People who were born in the U.S. likely will have a birth certificate issued by their state government. This will provide sufficient proof of their citizenship. However, they cannot use a birth certificate from a hospital as proof of citizenship.
People who were not born in the U.S. but become citizens later will get a naturalization certificate after taking the oath of citizenship at the naturalization ceremony. The situation may be more complex for people who were not born in the U.S. but who acquired or derived citizenship through their parents. They can gain proof of citizenship by getting a certificate of citizenship or a U.S. passport.
Applying for a Certificate of Citizenship
If you believe that you have a claim to U.S. citizenship, you can pursue a certificate of citizenship from USCIS. This process will take longer than the passport process described below, sometimes lasting a year or more. The advantage of this path is that it may be easier to collect the evidence that you need to prove that you are a U.S. citizen through your parent. You will need to submit the birth certificate of your parent, their marriage certificate, and their naturalization certificate. To prove your own identity, you should provide your birth certificate in addition to any marriage certificate or divorce decree if it resulted in a name change.
Sometimes a certificate of citizenship is confused with a consular registration of birth. You may have a consular registration of birth if you were born outside the U.S. to U.S. citizen parents. They would need to have applied for the registration of birth before you turned five. This provides valid proof of citizenship. If your parents did not get a consular registration of birth before you turned five, you cannot apply for it after then. You also cannot get a replacement or duplicate of the registration of birth if the original and any copies were lost.
Applying for a U.S. Passport
Children of U.S. citizen parents also may be able to apply for a U.S. passport as proof of citizenship. They would need to show that their parents are U.S. citizens, their parents met any residency requirements that apply to their situation, and they also met any residency requirements that apply to them. (Or they can show that they were excused from meeting the residency requirements because they were unaware of them.)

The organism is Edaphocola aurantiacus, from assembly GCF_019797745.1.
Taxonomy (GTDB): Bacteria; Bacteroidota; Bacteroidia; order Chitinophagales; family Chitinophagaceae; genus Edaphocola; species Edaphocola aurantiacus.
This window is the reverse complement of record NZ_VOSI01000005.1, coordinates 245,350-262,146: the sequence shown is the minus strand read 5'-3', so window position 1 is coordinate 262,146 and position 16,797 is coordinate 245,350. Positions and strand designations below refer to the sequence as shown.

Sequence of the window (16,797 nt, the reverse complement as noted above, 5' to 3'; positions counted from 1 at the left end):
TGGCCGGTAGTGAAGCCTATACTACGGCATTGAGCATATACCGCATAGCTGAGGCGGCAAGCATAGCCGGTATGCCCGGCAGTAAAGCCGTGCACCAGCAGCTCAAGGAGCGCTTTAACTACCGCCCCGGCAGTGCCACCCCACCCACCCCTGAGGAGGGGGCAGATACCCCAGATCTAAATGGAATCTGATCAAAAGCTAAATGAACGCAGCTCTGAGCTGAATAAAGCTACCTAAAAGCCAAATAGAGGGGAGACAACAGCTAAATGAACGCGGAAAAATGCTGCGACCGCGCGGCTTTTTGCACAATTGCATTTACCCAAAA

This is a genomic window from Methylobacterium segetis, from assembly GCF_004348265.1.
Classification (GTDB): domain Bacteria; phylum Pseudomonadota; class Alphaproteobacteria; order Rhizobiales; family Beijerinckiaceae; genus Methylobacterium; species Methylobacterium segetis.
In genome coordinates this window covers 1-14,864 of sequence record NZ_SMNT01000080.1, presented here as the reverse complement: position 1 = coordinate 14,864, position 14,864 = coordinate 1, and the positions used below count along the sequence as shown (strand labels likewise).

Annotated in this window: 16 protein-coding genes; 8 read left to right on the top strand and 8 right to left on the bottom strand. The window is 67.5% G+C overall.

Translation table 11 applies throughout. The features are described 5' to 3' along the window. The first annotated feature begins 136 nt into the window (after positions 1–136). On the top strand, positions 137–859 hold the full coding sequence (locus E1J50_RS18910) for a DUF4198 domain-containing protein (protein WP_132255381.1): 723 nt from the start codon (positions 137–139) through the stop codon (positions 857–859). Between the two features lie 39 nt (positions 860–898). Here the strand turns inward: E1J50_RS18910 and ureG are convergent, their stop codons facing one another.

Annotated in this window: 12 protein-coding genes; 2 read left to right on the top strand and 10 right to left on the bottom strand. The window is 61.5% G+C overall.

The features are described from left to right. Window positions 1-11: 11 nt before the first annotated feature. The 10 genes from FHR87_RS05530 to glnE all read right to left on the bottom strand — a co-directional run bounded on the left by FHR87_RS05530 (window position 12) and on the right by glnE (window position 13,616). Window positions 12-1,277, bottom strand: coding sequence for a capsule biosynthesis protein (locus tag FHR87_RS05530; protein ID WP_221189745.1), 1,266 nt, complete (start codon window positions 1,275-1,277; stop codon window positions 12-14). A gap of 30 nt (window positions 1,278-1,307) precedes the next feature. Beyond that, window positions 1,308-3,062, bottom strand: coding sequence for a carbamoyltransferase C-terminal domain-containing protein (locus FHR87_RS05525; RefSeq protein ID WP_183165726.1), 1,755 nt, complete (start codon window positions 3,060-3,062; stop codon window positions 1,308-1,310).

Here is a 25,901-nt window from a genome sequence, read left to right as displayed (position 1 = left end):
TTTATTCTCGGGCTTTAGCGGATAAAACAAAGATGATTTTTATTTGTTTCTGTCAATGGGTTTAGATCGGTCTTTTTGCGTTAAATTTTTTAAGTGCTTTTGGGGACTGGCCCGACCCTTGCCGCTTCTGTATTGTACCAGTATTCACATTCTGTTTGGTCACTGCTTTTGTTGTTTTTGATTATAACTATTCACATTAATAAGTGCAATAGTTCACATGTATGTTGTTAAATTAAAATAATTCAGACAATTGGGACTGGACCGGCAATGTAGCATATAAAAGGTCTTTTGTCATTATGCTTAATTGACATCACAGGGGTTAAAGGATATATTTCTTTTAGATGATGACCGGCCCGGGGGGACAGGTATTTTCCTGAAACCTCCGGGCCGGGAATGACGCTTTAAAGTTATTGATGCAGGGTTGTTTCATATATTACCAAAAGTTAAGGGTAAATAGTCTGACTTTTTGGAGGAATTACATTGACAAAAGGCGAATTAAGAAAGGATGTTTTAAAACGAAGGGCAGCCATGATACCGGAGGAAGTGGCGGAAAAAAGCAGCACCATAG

A passport application usually involves a broader range of documents than an application for a certificate of citizenship. You may need to provide tax documents, records of employment, and affidavits to explain why you did not meet residency requirements because you did not know that you were a citizen. Sometimes a parent will need to submit an affidavit as well. These statements are signed and sworn under oath. In addition to those documents, you will need to provide birth certificates, proof of the citizenship of your parents, and other documents that are similar to those in the certificate of citizenship application.
You can get a passport from an office in the U.S. or from a U.S. consulate. Applications to a consulate tend to be more successful.
Translate Foreign Documents
Documents in a foreign language, such as a foreign birth certificate, generally must be accompanied by a professional English translation and the translator’s notarized statement of its accuracy and self-certification of their ability to translate.